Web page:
At first glance, Amplats decision to only lay off 6K workers rather that 14K workers may look like a drastic watering down of prior plans. It isn't. There is a good chance it will impact Pd. prices much more than it looks like today.
1) Though, the number of jobs cut is less than half of what was announced in January, the actual shaft consolidation and capacity cut has not changed much. Some are saying that the original 14K was intentionally over-estimated to leave the appearance of negotiating. Others are expecting Amplats will continue reduce work force gradually, as attrition is very high at the mines. They can simply not re-hire until they reach their planned goals.
2) The planned reduction in capacity would result in more than a 100K less ounces of Pd in 2013 and more than 150K less Pd in following years. JM comes out with their 2013 PGM projections next week. Currently, analysts has been predicting anywhere between a 600K to 1 million ounce Pd deficit. Some projections already bake this in. But still, it represent 10%-15% less Pd. on the market this year, and even less in following years.
3) The potential for union reactivity (i.e. strikes) is high.
3a) AMCU has been angry from the get-go about the lay-offs. When 14,000 was mentioned in January, they threatened "the mother of all strike" that "will bring the company to it's knees". They are angry that Amplats used the media rather than working with them directly. Once they get official conformation, they say they will bring it to there members over the week-end to decide what action to take. Though, some members have already voiced their intention to fight.
3b) NUM is also less than pleased and ready to fight.
"This is a declaration of war," said National Union of Mineworkers (NUM) spokesman Lesiba Seshoka after the company's announcement.
"The union intended approaching the Commission for Conciliation, Mediation, and Arbitration to declare a dispute, and it would strike."
big you got some good points and I really think they are very valid.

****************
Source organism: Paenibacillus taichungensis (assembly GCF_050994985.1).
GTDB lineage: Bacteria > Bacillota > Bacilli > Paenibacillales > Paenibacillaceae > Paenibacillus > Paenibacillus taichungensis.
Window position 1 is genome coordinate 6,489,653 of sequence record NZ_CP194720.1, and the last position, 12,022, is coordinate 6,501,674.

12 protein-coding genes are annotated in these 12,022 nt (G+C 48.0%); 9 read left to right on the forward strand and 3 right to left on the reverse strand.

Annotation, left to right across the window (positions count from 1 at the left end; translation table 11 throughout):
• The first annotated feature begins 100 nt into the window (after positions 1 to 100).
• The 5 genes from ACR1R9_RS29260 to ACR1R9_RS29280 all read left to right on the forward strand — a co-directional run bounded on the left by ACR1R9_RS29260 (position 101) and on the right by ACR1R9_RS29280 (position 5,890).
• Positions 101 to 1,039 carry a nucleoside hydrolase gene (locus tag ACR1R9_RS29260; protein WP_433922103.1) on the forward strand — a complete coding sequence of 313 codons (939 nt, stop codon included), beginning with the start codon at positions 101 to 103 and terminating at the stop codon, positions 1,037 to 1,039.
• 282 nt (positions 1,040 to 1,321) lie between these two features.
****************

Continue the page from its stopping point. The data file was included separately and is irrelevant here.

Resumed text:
As you know I have been following SA now for a couple of years and have never ceased to be amazed at how many times they come to going over the edge. As I have said "they have one foot over the grave and another on a banana peel". But they always to blunder along.
The big thing thing with their mines , and especially AMPLATS, is they can surge production by increasing blasting and overtime. This has to do with the heavy manual mining they have to do becasue of the geology there. (Refer to Mining Web for an very detailed article last year on this all). So actually the number of "workers" they have quantity wise does not necessaryily translate into the production quality wise. As you coreectly note above, the attrition/abscene rates are very high.
But by selecting and keeping the good workers and giving them the "famous overtime vouchers" on Sat they can actually produce more. The question becomes at what profit/cost.
They will not be producing more if they go through with shutting down shafts.
Per their own PR
"Should these revised proposals be implemented, Anglo American Platinum’s Rustenburg operations will be reconfigured as a sustainable 320,000 - 350,000 ounces per annumplatinum producer in the medium term."
Maybe it won't end up to be quite that much. But you don't but that kind of PR out for your shareholders to read, if you are not planning significant reductions.